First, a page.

Phone companies losing broadband ground may have to embrace their enemy, wireless metropolitan-area networking itself about to take off now that a new standard, IEEE 802.16, has been adopted. Creating a wireless network is relatively simple. At its heart is a base station, which can be put on top of a building's roof, a cellular tower, or even a water tower. The base station is the bridge between ... View full abstract»

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  • Stuff you don't learn in engineering school

    Publication Year: 2003, Page(s):49 - 52
    Cited by:  Papers (4)
    Request permission for commercial reuse | Click to expandAbstract | PDF file iconPDF (268 KB) | HTML iconHTML

    New engineers often leave school with technical know-how but without workplace savvy. Many if not most young engineers emerge from school with fabulous technical talent but little ability in the "soft" skills or even the realization of how important such skills are. They include making decisions, setting priorities, working in teams, running meetings, and negotiating. When students eventually hit ... View full abstract»

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  • Wideband: multimedia unplugged

    Publication Year: 2003, Page(s):23 - 27
    Cited by:  Papers (51)
    Request permission for commercial reuse | Click to expandAbstract | PDF file iconPDF (2018 KB) | HTML iconHTML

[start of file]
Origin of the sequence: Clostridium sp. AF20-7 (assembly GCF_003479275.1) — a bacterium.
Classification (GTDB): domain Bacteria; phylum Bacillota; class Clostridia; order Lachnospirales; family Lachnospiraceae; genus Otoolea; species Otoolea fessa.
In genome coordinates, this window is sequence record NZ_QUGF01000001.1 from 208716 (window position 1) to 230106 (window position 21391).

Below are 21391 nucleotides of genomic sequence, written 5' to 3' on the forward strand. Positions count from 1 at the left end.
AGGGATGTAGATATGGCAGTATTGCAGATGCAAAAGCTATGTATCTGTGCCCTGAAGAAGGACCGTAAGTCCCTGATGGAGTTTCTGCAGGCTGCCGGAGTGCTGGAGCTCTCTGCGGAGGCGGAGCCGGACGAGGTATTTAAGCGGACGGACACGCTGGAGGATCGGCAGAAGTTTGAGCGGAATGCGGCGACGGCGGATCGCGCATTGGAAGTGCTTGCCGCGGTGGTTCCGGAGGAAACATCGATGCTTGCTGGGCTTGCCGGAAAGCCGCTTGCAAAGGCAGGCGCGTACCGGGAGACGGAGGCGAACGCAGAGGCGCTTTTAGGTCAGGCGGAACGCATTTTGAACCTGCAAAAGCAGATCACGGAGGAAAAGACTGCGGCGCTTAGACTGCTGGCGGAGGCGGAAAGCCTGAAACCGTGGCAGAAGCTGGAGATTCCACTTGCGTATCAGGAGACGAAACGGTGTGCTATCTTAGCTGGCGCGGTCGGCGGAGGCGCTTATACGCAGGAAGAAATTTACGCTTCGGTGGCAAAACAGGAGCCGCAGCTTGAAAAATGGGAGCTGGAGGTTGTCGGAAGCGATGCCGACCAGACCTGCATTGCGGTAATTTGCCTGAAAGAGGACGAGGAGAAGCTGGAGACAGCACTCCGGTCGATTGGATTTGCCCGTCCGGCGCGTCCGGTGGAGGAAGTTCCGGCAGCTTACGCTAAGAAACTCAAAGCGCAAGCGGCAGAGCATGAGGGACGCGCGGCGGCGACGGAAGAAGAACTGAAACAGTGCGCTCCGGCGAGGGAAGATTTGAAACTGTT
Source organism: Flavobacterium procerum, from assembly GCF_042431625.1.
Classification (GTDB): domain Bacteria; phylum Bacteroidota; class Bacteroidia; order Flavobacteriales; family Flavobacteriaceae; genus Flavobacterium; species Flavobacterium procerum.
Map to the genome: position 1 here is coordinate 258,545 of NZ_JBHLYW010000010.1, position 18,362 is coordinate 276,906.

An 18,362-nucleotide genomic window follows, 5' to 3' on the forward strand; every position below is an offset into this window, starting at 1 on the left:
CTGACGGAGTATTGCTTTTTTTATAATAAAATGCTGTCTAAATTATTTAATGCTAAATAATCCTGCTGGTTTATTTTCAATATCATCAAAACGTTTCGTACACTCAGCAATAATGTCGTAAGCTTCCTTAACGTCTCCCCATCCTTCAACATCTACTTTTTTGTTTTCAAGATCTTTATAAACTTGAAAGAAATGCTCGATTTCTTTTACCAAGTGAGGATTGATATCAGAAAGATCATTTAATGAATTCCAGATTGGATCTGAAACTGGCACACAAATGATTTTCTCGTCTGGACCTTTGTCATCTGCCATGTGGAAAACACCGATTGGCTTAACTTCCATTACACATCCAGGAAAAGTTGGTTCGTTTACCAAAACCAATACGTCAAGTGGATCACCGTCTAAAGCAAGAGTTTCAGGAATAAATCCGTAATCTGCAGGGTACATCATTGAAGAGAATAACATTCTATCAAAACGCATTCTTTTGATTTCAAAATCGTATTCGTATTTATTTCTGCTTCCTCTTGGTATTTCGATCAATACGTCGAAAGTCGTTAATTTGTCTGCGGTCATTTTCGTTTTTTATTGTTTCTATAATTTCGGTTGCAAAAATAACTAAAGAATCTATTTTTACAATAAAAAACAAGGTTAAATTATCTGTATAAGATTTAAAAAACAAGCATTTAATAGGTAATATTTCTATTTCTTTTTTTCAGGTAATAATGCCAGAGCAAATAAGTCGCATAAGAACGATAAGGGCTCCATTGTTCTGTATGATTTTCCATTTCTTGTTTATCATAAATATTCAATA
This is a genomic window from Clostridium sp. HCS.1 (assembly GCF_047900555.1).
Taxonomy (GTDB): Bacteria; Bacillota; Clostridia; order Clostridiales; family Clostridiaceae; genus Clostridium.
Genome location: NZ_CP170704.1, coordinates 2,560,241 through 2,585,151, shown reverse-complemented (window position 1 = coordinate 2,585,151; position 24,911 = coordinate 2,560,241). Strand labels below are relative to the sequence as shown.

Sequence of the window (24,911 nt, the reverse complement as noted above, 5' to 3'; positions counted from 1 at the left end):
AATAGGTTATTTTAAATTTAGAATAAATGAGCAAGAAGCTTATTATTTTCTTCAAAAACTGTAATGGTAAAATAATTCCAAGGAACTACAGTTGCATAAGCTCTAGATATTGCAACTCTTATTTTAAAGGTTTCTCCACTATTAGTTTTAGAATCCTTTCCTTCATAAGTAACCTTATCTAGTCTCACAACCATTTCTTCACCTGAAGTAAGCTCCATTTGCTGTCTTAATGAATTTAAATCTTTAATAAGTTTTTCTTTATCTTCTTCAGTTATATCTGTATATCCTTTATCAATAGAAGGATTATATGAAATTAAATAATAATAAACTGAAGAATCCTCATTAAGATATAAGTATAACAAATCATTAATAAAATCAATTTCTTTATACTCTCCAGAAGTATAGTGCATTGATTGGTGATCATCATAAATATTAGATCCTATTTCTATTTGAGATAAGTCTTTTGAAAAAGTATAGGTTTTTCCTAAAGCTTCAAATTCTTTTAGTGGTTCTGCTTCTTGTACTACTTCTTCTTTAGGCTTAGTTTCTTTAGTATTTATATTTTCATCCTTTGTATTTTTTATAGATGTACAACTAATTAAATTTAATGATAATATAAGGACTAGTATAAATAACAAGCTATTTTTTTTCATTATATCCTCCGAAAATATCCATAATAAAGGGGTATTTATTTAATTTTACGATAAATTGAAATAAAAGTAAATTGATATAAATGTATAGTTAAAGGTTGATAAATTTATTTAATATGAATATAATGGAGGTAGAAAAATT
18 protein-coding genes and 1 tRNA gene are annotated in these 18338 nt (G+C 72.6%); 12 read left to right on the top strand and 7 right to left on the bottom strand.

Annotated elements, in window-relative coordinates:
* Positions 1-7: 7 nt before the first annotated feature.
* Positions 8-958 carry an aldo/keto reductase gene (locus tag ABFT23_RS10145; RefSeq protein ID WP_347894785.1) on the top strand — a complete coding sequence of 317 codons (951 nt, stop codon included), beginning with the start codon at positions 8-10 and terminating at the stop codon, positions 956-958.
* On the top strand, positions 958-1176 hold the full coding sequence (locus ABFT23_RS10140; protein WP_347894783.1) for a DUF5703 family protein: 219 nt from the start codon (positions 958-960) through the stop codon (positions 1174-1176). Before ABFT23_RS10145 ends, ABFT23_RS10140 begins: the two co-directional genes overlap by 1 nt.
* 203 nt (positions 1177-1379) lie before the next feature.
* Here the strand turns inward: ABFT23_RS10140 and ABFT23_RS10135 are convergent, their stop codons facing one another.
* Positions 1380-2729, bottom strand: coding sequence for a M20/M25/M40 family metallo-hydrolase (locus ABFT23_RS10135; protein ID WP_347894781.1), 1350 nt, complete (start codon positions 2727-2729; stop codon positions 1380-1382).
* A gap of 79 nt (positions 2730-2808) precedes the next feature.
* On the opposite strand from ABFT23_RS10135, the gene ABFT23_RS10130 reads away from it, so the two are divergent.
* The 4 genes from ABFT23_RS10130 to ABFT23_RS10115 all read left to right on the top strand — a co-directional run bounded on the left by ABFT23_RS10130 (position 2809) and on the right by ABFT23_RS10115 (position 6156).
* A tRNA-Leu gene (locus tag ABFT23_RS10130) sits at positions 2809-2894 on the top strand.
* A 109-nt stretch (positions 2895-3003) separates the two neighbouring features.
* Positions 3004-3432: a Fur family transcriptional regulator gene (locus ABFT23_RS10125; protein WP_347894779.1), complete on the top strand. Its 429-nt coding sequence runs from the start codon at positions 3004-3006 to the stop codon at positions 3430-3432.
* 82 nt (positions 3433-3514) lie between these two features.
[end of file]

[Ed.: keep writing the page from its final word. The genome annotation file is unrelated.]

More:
Promising to eliminate just about all of a home's signal cables, ultrawideband very-low-power wireless technology, when finally standardized, will be a carrier-based system most likely incorporating frequency hopping and orthogonal frequency-division multiplexing (OFDM). Its purpose: to replace almost every data cable in the home, even the ones going in and out of the television set, a job that re... View full abstract»

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  • Brazil tests world's largest environmental monitoring system

    Publication Year: 2003, Page(s):10 - 12
    Cited by:  Papers (1)
    Request permission for commercial reuse | Click to expandAbstract | PDF file iconPDF (551 KB) | HTML iconHTML

    An elaborate environmental monitoring system paid for by Brazil, Sivam was built by the US defense electronics contractor Raytheon Co. (Lexington, Mass.) and two Brazilian outfits, Embraer (Sao Jose dos Campos) and Atech (Sao Paulo)-the former an aeronautics company that has supplied planes for Sivam, the latter the Brazilian system integrator. The US $1.4 billion system pulls together information... View full abstract»